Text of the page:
I saw everything with my own eyes, when the carriages approached, and four-five people came to each house, and they came to us – "Where is the bread?"

20 November 2017

On November 16, 2017 in the Hall of Memory of the “Holodomor victims Memorial” a meeting with the people who survived all the horrors of the Holodomor and who are eyewitnesses and victims of the crime was held.


The Holodomor took the lives of about 7 million people in Soviet Ukraine and its consequences are still felt by Ukrainians. Fortunately, people still live, who can tell the whole world about this terrible tragedy, which was suppressed for decades. However, with each passing year, there are less and less Holodomor witnesses, so the event held in the walls of the National Museum “Holodomor Victims Memorial” is unique, as  well as witnesses who, despite their age, were able to convey to the visitors and journalists all the pain and suffering that the Ukrainian village endured ( including their families) during the Holodomor-Genocide.


Mykola Onyshchenko survived genocide in the village Rosa, on the outskirts of Berdiansk, and from 2014 he is getting through other difficulties:  he is a forced migrant from temporarily occupied territories. Due to Russia’s military invasion of Donbass, he was forced to leave his home in Luhansk. Two other witnesses, Zynovii Maslo and Tamara Bedrenko, shared their memories of the Holodomor in their village in Kyiv region, in Fastiv district.


The witnesses told about the process of collectivization that preceded the Holodomor and caused total robbery of Ukrainian villagers.


“The parents went to the collective farm. They came and took everything. But they left the cow. And we were saved by that cow. As a father went to a collective farm, he already could receive something from there. He brought some pea soup. We were not swollen. But the neighbours were very swollen. They fell on the roads and nobody was burying them. And then they were already dug up, as near us there is a cemetery. They buried because the ravens could take it, because there were no dogs, and there were no cats “, – Tamara Bedrenko tells.


Instead, Mykola Onyshchenko remembers how his land – the most valuable thing that peasants had by then – was taken away from his grandfather. He says that nobody wanted to voluntarily give what they earned by hard work.

«Before the Holodomor, my grandfather worked on the field. We lived more or less normally. It didn’t satisfy the authority. They wanted us to work for the state, not for ourselves. So they started driving people into those collective farms. No-one wanted this. Then they started taking the horse away from my grandfather, they took the cow, they took everything – we couldn’t get along. I saw all of this. It’s hard to imagine, how people looked like – pitiful, poor. These poor people were dragged into collective farms; they didn’t have other choice, only to join them, because they had nothing to eat. Some people resisted, they didn’t want this. But they were 10-15% already by then, in 1932. And all were in collective farms”, – the eyewitness shared the memories. Mykola Onyshchenko remembers that the bread withdrawal started in the autumn of 1932.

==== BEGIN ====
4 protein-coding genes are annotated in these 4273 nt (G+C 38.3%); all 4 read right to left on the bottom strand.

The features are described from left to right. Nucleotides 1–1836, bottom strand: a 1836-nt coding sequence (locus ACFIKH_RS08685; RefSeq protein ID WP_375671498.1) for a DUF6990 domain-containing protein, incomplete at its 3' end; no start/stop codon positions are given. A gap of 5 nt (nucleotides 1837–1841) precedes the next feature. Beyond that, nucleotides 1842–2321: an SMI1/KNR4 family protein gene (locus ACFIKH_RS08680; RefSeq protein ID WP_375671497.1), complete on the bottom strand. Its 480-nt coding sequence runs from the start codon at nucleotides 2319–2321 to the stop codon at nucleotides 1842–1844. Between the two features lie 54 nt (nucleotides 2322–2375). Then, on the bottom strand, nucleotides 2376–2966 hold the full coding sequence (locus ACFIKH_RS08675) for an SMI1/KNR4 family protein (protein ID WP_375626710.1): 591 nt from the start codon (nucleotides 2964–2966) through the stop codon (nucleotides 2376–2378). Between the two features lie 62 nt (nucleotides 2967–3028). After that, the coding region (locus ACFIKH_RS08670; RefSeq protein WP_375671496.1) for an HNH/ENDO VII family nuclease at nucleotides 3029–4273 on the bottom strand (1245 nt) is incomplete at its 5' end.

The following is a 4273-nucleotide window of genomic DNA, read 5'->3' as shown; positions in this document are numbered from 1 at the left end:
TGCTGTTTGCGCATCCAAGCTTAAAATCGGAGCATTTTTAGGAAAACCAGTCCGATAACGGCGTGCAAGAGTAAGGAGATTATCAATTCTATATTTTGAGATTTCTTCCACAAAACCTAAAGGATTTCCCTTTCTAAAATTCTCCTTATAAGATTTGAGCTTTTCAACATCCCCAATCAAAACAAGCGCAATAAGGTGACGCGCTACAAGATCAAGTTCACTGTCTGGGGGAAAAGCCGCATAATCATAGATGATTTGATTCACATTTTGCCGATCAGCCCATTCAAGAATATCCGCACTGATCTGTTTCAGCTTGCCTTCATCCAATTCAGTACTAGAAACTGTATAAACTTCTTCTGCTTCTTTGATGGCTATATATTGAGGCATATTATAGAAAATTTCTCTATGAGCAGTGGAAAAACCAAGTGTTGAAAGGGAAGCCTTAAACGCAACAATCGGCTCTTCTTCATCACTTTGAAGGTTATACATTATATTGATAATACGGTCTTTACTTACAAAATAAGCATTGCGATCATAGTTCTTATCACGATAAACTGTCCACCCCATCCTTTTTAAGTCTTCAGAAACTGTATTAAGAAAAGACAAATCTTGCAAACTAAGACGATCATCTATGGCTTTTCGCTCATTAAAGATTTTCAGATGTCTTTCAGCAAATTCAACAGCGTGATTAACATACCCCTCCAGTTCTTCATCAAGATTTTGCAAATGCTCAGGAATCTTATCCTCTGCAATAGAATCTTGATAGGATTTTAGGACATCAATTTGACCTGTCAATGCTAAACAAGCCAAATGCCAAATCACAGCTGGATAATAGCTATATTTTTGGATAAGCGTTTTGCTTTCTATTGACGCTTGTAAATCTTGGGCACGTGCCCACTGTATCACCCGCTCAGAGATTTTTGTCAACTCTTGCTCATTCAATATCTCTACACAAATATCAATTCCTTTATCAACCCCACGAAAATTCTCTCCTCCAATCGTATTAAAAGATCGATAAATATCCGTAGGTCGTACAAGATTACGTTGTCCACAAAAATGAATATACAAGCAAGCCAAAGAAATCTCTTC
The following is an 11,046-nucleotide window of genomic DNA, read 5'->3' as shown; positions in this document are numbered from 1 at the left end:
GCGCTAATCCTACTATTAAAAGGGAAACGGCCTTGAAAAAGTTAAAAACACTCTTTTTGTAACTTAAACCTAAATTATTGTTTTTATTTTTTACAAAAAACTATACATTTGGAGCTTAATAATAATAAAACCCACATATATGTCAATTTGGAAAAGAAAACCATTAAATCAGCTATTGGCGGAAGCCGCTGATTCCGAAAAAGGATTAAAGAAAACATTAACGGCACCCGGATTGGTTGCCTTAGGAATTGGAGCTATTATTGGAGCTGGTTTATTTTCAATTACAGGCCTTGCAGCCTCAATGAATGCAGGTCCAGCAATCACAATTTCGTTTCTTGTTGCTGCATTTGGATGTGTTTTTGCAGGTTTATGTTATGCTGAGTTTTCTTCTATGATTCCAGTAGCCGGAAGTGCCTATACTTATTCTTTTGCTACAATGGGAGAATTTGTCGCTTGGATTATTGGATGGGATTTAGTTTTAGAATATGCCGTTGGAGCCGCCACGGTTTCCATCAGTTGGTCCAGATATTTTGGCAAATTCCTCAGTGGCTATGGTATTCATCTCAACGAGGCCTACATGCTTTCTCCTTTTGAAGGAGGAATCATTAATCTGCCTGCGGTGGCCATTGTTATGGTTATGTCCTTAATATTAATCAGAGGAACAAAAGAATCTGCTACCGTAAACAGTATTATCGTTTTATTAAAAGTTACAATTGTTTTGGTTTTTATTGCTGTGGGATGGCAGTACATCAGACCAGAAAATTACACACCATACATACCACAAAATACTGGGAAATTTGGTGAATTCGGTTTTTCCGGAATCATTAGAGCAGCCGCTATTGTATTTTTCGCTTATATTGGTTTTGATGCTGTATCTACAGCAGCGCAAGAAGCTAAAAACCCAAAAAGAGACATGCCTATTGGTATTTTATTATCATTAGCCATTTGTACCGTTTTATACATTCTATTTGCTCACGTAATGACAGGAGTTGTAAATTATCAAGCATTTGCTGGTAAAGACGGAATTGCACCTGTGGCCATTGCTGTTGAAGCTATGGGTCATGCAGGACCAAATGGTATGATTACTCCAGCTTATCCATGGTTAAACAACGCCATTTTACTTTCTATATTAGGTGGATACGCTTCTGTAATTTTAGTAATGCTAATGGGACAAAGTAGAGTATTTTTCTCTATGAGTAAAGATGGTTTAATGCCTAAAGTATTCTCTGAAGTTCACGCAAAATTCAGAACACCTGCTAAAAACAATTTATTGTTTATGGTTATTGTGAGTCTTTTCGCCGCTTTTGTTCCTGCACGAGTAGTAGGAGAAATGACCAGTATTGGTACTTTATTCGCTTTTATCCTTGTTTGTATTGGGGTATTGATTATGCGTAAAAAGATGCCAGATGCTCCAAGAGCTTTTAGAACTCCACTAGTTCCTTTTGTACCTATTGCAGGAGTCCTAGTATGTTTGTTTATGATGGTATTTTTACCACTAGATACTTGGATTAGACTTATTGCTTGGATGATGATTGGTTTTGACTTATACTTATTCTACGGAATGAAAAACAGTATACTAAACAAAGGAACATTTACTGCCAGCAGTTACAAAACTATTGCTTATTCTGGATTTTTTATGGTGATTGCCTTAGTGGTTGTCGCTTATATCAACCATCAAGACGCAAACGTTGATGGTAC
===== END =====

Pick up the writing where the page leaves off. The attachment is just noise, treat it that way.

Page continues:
«Our village was small. And it started from the big villages, we heard it. I was 7 years old, and my mother told me, that they started taking bread in our village. I remember this. There was such a pressure, that we, children, also felt it. It was scaring. I saw everything with my own eyes: how carts with horses started going and 4-5 people came into each house. And to us came: “Where is the bread?”, and started searching, started interrogating. By the way, we didn’t have any bread», the man said.


Zynovii Maslo tells about the tragedy of the Holodomor and its dreadful consequences on the example of the cemetery in his village, on the fifth part of which the Holodomor victims are buried and the four-fifths “got” there during other 99 years.


«When the state took away everything, people began to die. The priest counted how many souls died today.14 people during one day. Our cemetery is about 100 years old. About the fifth part of it is occupied only by those people who died during one summer, in 1933. People were severely dying in May, June and July. The state assigned a horse, which needed to take out the dead. My neighbour and my peer was on his way to his field, something else was there, the head of the village council stopped him and said “Go to Lavriyenko, take the dead girl there”. We went there and small brothers were also there. “Where is she?”, “On the stove”, – they say. We went to that stove and tried to pull her. We took her, touched – she had been lying there already for a while. We threw her into mass grave», – remembers Zynovii Maslo.


«You cannot imagine this. No cinematography can show it. When a person appeared who “had cheeks”, all were saying “Look, how fat he is”, because it was such a joy. Now people are thinking of losing weight, and then it was a miracle when a person was staffed and not hungry», – summed up the tragedy of all experienced during the Holodomor Mykola Onishchenko.


Due to such meetings, a modern Ukrainian can understand the tragedy of the Holodomor history, reassess the life values, and realize that only independent Ukraine can guarantee such tragedies never to happen on our lands again.